With a time lapse video in the winter and in the summer, I could cover the whole northern sky: When it’s getting bright in one of the videos, it starts to get dark in the other one. Probably best to watch fullscreen:
The reason behind is between the two videos, the earth has done half a round around the sun and so at midnight, when looking at Polaris, one looks from opposite directions.
During frosty days, just before the winter solstice, I came along this place.
The sun was shining the days before, and cleared the frost where it reached.
I was surprised, how wide the shady area was. My instinct would have been, that the shadow would just have been a bit wider than the height of the hedge. But it is much wider. In the picture I measured the width of the frosty area and the height of the hedge at a few places and calculated the angle of the suns maximum elevation using
alpha = arctan(height/width)
Angle alpha [degree]
Measured values and calculated angle of the sun
In the table above one has to take into account that it’s impossible to measure with one pixel precision for a hedge on uneven ground. Another person might measure the heights 30 pixel higher, or lower, and widths 80 pixel wider or narrower (for the second row), which could vary the angle by about 1.5 degrees. That was the reason, why I did three measurements of different areas in the picture.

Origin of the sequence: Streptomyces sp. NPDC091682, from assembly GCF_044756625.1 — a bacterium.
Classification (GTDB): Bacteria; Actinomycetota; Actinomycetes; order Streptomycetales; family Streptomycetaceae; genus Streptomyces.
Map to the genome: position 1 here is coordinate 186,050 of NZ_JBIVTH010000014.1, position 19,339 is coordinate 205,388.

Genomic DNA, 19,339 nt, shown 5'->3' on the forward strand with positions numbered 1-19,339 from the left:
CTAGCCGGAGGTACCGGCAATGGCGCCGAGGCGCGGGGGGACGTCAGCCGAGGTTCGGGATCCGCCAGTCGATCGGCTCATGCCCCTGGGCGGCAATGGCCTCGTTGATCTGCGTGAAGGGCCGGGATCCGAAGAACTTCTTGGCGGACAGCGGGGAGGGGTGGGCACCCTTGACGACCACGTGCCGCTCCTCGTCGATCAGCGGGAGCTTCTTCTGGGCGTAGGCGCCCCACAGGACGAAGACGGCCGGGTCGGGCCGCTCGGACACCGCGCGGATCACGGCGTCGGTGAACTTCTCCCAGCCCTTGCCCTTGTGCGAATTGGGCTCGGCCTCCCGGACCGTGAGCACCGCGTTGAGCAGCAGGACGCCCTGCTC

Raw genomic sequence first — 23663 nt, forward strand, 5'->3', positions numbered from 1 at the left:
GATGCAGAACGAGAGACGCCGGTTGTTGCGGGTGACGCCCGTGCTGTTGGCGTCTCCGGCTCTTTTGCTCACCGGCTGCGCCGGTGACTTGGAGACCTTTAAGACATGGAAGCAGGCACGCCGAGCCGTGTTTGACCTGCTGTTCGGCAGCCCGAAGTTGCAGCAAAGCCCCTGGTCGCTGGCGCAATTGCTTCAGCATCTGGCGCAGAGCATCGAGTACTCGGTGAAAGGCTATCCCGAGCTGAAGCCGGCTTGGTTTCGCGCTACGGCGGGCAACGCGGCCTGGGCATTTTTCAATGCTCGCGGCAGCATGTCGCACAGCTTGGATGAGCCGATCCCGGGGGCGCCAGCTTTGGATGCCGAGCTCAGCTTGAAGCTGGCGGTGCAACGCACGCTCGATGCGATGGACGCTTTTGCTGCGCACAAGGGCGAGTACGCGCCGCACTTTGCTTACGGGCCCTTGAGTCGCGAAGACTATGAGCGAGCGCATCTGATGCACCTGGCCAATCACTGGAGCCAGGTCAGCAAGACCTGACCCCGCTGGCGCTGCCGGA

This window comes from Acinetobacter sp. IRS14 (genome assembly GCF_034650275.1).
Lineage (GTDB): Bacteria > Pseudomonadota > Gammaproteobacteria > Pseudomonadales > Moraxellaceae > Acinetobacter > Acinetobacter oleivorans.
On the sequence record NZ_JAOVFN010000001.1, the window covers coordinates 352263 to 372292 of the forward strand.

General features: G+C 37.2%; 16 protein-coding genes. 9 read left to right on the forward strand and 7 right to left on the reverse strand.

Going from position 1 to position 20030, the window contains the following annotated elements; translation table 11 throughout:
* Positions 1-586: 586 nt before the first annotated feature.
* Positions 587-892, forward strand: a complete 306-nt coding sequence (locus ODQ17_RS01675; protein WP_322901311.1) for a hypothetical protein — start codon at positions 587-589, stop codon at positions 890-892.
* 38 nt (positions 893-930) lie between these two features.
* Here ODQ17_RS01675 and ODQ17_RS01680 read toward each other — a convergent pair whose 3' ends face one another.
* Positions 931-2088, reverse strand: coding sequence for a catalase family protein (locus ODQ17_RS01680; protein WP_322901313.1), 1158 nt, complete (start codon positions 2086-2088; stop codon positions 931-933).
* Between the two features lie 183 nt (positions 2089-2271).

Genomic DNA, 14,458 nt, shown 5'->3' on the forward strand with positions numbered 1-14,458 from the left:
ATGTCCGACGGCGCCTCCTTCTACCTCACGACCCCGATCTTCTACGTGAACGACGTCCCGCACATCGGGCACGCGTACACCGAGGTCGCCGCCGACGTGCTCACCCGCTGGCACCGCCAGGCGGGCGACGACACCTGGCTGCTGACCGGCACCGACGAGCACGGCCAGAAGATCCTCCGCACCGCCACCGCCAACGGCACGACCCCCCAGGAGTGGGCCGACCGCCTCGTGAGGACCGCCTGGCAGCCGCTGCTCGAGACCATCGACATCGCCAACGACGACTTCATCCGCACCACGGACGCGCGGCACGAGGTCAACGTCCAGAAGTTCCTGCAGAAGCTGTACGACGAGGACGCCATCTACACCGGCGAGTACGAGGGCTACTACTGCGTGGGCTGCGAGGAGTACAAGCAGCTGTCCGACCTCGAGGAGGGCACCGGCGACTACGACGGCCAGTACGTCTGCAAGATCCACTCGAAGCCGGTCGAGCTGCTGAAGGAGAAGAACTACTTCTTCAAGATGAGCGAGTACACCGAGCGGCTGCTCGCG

So I get about 16 to 18 degrees, which corresponds with the real value of 90 – 51 – 23.4 = 15.6 degrees. The values in the formula are: 90: mid day height of the sun over the equator 51: my geographical latitude 23.4: angle between equator and ecliptic. At the winter solstice the latter value needs to be subtracted, at the summer solstice it has to be added, giving a height of 62 degrees for the sun during mid day